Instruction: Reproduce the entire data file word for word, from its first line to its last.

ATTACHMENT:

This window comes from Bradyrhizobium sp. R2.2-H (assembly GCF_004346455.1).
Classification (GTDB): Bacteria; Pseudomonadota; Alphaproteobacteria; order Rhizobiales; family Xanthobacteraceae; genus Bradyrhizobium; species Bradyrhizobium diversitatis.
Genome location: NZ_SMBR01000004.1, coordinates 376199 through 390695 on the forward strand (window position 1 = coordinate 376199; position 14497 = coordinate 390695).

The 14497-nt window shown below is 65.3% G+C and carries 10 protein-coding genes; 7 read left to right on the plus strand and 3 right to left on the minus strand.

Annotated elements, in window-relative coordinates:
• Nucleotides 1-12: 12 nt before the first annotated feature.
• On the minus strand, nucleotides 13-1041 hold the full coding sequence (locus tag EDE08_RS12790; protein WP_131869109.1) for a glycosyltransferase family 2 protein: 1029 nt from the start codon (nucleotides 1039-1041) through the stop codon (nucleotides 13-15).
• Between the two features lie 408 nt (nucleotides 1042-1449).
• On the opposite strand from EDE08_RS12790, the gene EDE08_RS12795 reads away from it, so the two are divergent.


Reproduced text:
This window comes from Bradyrhizobium sp. R2.2-H (assembly GCF_004346455.1).
Classification (GTDB): Bacteria; Pseudomonadota; Alphaproteobacteria; order Rhizobiales; family Xanthobacteraceae; genus Bradyrhizobium; species Bradyrhizobium diversitatis.
Genome location: NZ_SMBR01000004.1, coordinates 376199 through 390695 on the forward strand (window position 1 = coordinate 376199; position 14497 = coordinate 390695).

The 14497-nt window shown below is 65.3% G+C and carries 10 protein-coding genes; 7 read left to right on the plus strand and 3 right to left on the minus strand.

Annotated elements, in window-relative coordinates:
• Nucleotides 1-12: 12 nt before the first annotated feature.
• On the minus strand, nucleotides 13-1041 hold the full coding sequence (locus tag EDE08_RS12790; protein WP_131869109.1) for a glycosyltransferase family 2 protein: 1029 nt from the start codon (nucleotides 1039-1041) through the stop codon (nucleotides 13-15).
• Between the two features lie 408 nt (nucleotides 1042-1449).
• On the opposite strand from EDE08_RS12790, the gene EDE08_RS12795 reads away from it, so the two are divergent.